Dieter Helm’s recent New York Times op-ed article proposing carbon taxes is wrong on so many accounts that a whole series of posts is necessary to address his many errors.
This post will discuss the following misguided observation by Helm, which is anti-renewable propaganda as well as completely wrong:
Europe’s “answer” to global warming is wind farms and other current renewables. But the numbers won’t ever add up. It just isn’t possible to reduce carbon emissions much with small-scale disaggregated wind turbines. There isn’t enough land for biofuels, even if corn-based ethanol were a good idea (a questionable proposition). Current renewable-energy sources cannot bridge the gap if we are to move away from carbon-intensive energy production. So we will need new technologies while in the meantime slowing the coal juggernaut.
It is surprising and disappointing to see such a statement coming from this author. He has been involved in the Commission 2050 Energy Roadmap effort. So he should know that in every scenario the Commission assumes, renewable energy will provide for at the very least 55% of energy, and 75% in the most ambitious one.
That would, of course, be “reducing carbon emissions much”.
The motivation for this statement may be to attract support for his carbon tax proposal. His assertion is wrong. Renewable energy can easily provide for 100% CO2 reduction with existing technology, if people are willing to invest the necessary effort. But he may think that if he can persuade readers of his wrong view, he might get more support for his carbon tax proposal.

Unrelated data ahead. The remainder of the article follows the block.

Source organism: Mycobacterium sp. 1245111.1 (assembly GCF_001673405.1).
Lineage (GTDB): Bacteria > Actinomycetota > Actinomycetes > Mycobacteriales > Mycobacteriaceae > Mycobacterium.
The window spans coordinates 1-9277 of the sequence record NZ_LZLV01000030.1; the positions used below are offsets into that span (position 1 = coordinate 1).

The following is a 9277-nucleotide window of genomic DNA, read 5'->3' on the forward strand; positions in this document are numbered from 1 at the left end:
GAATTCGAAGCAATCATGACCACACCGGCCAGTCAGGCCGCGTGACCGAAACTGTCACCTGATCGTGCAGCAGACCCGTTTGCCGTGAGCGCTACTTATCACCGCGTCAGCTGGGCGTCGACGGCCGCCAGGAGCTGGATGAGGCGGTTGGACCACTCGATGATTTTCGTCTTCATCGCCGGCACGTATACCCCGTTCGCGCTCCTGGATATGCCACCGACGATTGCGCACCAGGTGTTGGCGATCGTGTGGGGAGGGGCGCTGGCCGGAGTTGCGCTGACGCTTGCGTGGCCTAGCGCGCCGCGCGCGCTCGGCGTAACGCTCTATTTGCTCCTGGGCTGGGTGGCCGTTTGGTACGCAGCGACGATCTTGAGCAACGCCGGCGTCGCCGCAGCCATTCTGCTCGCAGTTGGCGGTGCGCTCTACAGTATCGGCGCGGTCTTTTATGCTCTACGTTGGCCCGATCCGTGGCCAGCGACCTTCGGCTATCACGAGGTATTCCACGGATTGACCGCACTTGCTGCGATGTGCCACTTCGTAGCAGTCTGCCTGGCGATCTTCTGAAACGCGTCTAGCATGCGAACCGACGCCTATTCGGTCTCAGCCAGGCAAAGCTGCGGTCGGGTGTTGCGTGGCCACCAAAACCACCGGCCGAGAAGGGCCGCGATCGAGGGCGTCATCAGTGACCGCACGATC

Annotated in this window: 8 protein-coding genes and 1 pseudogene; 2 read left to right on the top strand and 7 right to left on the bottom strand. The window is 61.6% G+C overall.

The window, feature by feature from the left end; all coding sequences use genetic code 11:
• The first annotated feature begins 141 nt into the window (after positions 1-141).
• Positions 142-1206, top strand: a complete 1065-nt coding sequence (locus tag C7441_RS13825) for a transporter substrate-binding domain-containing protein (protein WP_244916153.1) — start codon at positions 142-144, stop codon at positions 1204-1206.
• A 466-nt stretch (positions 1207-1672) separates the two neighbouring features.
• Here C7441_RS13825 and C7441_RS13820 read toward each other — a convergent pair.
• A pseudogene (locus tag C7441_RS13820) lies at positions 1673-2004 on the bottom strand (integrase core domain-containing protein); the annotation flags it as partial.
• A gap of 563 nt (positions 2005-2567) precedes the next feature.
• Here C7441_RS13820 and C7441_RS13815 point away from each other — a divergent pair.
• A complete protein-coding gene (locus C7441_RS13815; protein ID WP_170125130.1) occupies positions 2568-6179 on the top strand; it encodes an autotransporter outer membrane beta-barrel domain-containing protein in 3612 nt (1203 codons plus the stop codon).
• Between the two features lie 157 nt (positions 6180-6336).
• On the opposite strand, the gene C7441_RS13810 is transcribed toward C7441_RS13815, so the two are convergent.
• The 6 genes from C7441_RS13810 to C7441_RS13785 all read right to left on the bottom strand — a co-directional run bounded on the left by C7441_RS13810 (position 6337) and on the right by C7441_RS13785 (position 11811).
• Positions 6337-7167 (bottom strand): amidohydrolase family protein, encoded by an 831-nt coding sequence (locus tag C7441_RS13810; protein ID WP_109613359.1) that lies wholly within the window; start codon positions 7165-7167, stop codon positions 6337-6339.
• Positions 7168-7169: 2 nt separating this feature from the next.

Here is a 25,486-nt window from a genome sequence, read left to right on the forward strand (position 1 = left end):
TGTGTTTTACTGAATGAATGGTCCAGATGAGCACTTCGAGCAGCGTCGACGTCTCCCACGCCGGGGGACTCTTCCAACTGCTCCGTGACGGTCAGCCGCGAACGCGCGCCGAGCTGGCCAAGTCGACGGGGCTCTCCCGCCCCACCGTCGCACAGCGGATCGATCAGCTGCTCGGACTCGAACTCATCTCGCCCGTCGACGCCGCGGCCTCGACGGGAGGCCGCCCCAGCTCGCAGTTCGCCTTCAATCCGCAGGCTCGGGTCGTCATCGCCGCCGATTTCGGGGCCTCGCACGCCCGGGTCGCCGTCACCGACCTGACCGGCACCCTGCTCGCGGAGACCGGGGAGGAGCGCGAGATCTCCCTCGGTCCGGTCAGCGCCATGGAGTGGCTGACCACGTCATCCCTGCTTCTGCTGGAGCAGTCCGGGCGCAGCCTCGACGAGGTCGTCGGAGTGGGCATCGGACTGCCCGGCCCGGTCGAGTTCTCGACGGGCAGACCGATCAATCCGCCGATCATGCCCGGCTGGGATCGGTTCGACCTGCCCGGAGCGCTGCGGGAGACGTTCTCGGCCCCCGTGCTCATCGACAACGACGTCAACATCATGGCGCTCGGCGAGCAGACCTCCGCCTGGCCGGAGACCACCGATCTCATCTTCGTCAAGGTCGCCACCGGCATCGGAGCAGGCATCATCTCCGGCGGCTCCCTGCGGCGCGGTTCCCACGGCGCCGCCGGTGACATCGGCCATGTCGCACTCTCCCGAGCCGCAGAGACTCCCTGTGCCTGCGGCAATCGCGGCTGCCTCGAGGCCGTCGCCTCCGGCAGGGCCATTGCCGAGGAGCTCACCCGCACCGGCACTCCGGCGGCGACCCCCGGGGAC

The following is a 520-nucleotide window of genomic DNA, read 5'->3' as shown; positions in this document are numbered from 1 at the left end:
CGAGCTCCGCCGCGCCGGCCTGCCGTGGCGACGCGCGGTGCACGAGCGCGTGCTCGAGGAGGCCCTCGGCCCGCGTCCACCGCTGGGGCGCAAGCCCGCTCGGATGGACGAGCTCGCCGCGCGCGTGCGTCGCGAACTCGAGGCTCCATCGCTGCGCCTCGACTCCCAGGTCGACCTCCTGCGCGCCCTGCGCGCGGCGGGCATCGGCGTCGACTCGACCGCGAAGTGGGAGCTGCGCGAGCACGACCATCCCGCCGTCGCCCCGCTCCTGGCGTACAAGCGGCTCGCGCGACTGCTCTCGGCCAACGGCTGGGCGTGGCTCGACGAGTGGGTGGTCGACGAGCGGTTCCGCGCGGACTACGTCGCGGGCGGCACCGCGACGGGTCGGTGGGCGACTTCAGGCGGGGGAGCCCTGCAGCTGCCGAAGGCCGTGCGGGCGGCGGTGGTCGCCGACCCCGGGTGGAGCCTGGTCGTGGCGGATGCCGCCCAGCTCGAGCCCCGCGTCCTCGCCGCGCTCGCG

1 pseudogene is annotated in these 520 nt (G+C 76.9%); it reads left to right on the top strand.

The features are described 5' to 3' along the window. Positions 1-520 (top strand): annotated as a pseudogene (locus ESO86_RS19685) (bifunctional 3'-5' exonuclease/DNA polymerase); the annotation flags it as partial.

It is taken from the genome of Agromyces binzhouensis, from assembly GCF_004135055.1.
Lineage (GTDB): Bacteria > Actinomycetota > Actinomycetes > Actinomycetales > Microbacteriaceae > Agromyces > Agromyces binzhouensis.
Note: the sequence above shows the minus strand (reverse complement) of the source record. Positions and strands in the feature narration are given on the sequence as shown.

If so, that will backfire. I for one regard anyone opposing renewable energy as part of the problem. That’s the same dynamic as with the Fossil Nukes. The moment you oppose renewable energy, you become part of the problem, and people are not going to listen to you.
And it makes even less sense than with the Fossil Nukes. They perceive, correctly, that no one will be ready to put up with their stinking nuclear power plants if renewable is enough to solve climate warming, and that renewable in the mix ruins the economics of nuclear. They propose a competing solution not compatible with renewable, so of course they need to try (without success) to slow down renewable energy.
But proposing a carbon tax is in no way competing with the renewable energy solution. If anything, having a carbon tax in place will help speed up deployment of renewable energy, since it raises the prices of the competing fossil fuel power plants.
So opposing renewable energy from a carbon tax proposal point of view doesn’t make sense as a political strategy.
And, once we have that carbon tax of $500 per ton of CO2 enacted world wide, energy would need to come from somewhere else than fossil fuel. The carbon tax can only help getting rid of fossil fuel faster. It can, by definition, not provide for any replacement.